THE co-founder of an Oxfordshire cancer charity has said people with terminal illnesses should be able to choose when to die.

Tracy Staskevich, who founded Chinnor-based Fight Bladder Cancer, has called for a 'good discussion' on whether assisted dying should be legalised in the UK.

The charity is currently supporting 46-year-old Anita Brown, who has terminal bladder cancer, and wants to be able to be given a choice over her death.

Ms Staskevich, whose husband and charity co-founder Andrew Winterbottom has bladder cancer and has recently been transferred to a hospice for end-of-life care, told BBC Oxford: "The charity has no stance on assisted dying at the present time. We have many battles to fight over bladder cancer and it is far down the list. But what we are always supportive of is patient choice.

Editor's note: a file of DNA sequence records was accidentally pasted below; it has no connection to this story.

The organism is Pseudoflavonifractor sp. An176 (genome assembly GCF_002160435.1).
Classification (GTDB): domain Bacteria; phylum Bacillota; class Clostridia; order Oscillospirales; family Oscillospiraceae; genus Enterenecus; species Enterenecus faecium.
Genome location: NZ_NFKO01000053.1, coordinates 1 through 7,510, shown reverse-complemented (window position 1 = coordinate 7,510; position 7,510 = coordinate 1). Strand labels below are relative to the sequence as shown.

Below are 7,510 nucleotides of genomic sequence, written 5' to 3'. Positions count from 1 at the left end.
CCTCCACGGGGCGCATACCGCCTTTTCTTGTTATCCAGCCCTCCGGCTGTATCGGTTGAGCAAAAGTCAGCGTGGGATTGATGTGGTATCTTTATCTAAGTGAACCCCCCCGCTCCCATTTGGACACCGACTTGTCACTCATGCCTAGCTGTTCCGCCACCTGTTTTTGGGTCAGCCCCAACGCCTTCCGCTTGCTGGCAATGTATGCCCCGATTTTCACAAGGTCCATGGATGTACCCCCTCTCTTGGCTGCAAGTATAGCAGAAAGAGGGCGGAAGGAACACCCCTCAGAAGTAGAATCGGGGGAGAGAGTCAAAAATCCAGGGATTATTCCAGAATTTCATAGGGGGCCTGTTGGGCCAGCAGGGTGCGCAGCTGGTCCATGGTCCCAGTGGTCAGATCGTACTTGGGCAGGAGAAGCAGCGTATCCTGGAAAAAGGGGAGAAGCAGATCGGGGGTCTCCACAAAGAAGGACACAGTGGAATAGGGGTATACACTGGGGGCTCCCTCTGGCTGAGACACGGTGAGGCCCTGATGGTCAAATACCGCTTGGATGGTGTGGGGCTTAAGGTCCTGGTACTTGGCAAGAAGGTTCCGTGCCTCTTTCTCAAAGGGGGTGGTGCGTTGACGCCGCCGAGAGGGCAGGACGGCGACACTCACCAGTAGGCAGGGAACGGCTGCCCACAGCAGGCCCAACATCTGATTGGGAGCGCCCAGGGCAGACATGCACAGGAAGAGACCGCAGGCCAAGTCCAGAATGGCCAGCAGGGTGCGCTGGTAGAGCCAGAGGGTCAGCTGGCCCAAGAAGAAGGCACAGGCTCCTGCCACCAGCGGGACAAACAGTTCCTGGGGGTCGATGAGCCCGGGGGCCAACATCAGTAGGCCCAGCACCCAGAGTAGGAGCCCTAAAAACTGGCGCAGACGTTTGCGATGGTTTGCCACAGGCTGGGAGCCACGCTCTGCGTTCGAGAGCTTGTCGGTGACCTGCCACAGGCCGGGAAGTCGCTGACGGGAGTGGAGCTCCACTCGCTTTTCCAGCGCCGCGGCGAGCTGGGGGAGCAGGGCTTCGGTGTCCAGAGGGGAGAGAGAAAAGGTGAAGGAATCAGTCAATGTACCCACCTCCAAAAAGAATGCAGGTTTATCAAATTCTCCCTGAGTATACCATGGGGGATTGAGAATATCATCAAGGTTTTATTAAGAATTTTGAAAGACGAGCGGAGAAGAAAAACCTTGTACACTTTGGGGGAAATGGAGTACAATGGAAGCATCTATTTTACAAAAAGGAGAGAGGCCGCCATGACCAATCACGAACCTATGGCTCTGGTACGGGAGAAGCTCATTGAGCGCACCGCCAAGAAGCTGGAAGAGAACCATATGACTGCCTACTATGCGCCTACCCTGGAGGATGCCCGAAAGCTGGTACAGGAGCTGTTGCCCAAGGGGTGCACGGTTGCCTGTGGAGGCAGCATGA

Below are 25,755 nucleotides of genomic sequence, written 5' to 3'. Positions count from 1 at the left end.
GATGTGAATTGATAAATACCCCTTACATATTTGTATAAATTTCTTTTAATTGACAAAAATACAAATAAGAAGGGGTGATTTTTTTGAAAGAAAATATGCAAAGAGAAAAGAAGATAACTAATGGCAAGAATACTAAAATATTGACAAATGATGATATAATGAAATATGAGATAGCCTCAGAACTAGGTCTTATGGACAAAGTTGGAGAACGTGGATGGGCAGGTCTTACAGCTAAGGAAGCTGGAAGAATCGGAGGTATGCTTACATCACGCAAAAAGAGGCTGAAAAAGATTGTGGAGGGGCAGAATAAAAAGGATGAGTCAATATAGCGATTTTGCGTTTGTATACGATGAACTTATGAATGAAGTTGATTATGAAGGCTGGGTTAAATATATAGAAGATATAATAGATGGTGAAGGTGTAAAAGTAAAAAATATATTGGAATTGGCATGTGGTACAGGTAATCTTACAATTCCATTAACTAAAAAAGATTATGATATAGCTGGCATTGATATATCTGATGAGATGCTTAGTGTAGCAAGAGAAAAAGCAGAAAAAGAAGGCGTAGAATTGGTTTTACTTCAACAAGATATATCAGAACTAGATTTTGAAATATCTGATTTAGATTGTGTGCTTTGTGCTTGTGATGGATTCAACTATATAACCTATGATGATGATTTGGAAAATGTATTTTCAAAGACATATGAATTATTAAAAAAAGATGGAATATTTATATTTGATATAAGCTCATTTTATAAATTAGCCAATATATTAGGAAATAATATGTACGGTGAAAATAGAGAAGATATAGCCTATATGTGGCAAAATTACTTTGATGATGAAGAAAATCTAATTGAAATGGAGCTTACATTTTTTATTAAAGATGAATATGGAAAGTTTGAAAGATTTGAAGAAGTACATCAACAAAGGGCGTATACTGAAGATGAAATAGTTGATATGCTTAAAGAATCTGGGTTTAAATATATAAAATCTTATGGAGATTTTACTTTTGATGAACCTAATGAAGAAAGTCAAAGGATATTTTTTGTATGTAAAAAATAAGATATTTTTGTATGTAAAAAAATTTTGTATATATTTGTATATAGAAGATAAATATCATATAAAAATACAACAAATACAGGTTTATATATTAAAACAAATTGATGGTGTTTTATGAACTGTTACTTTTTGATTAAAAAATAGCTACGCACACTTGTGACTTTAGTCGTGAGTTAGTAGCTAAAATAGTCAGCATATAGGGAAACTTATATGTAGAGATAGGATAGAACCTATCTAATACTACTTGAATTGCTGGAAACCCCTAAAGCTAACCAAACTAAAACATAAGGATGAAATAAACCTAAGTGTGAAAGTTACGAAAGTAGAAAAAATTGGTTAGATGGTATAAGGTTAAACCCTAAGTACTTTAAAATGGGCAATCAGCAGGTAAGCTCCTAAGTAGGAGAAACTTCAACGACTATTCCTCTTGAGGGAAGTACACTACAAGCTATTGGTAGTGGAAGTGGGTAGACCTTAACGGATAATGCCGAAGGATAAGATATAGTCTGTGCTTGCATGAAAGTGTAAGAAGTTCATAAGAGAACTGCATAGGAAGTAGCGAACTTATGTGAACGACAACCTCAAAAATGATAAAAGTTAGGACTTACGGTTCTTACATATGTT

"I have watched Andrew be diagnosed with a terminal illness and spent ten years supporting people with bladder cancer - half of whom will die from it.

"So we are talking about a lot of people who would like to make choices. Personally, I strongly believe that it should be an individual choice."

She said procedures, similar to those used in Oregon, United States, which has had a dignity in death act since 1997, could be put in place to protect those who are vulnerable.